So there's a couple of things that aren't as in our control as what we're doing right now. We haven't been delayed. I get questions from time to time and I would almost throw one out there. Do we have delays with the change in administration? We have not had any. And so we anticipate that everyone's working in the best interests of the goal, which is to achieve production as fast as possible. And can all that come together and what we hope will be the first half of the year 2020? It certainly could. Could some of those things outside of our control create a small delay? Again, it might as well. That's balanced by the fact though that we are in shallow water. And what we're going to be doing on a development scheme isn't as complicated as maybe some other water depth. So all of that's kind of out there as you think about that distance the first production.

Subash ChandraGuggenheim Partners — Analyst

All right, yeah. So I got you. A lot of ways, I guess, to mitigate the risk. And just a final follow-up on that. I'm just sort of curious, how much of it's dependent on that Pemex well? It sounds like you do a lot of stuff around it, but, you know —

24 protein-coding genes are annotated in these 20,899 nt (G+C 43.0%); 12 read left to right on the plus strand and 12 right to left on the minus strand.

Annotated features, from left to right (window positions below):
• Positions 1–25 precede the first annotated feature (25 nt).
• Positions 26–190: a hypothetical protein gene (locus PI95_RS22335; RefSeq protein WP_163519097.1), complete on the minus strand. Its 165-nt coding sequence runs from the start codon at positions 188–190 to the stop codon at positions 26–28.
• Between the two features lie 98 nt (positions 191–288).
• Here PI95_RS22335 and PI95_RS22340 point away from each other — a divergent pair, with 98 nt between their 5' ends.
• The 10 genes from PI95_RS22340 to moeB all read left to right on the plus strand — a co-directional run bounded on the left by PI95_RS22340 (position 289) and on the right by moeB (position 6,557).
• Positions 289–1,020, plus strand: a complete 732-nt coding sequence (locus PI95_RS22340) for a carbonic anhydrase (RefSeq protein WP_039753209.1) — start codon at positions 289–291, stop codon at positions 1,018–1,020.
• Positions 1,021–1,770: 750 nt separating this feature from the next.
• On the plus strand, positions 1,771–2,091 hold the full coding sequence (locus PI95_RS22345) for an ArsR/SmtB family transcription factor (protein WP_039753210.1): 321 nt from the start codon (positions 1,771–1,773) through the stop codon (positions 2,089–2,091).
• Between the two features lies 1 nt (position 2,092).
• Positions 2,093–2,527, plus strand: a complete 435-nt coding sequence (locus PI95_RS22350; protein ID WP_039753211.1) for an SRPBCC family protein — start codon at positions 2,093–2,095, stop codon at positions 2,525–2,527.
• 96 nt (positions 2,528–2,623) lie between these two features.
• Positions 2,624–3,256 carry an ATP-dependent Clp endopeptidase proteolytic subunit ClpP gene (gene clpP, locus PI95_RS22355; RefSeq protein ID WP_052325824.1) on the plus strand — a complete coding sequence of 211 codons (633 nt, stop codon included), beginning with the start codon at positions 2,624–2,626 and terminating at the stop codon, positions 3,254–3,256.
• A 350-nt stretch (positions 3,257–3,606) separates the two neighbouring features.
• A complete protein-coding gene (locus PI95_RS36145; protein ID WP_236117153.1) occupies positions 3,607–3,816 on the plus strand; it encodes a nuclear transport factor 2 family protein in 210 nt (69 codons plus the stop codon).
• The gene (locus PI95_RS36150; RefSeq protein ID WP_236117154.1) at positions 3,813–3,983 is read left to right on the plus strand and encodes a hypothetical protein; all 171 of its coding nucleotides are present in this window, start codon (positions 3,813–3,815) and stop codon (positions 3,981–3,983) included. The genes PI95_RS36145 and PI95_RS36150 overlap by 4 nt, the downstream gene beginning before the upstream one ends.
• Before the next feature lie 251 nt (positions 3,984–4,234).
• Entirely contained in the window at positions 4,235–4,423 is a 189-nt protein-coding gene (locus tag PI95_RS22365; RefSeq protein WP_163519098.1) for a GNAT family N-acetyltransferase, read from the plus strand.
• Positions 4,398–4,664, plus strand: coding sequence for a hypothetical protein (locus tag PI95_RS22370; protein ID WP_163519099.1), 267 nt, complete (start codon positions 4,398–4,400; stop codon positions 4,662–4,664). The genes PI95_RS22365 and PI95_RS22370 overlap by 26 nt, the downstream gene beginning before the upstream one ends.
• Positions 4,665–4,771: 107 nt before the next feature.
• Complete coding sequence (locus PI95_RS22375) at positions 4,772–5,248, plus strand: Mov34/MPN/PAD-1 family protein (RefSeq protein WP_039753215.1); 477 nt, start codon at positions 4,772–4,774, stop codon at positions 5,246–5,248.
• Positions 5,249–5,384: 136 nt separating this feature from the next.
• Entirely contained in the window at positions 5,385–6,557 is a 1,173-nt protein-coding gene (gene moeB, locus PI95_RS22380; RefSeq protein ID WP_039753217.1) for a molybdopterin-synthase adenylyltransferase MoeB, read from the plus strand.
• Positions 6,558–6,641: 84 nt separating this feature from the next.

Timothy S. DuncanFounder, President and Chief Executive Officer

Yeah. I mean, look — I mean, if you're asking the question, do I think amplitudes work, and do we think, that did it — we need — after we have four penetrations, do we need to see it to know what we have. I mean, I think, we've suggest the answer is no. I think the question is, what's the appropriateness of having that well in play when you work on the unitization? And is there a work around? I mean, we'll cross those bridges as we get there. And again, we have a good work team. We have a lot of confidence in what — we have a lot of confidence in what this discovery is and what it ultimately will provide for the partnership and then provide for the government, and what it's — how meaningful it is in the economic reforms. And our focus is getting it on first production. I think, when you work on unitizations, you've got different elements of what are the initial equity splits and what are the redeterminations. And we'll just have to work through the timing of the data collection and how all that fits into unitization discussion. But generally, you like both sides to bring that active data to the table so that we can develop this in a responsible combined way. But admittedly, with more penetrations on our side, you start to get pretty confident in what you have. And so we're just going to have to go through the year and see where Pemex ends up.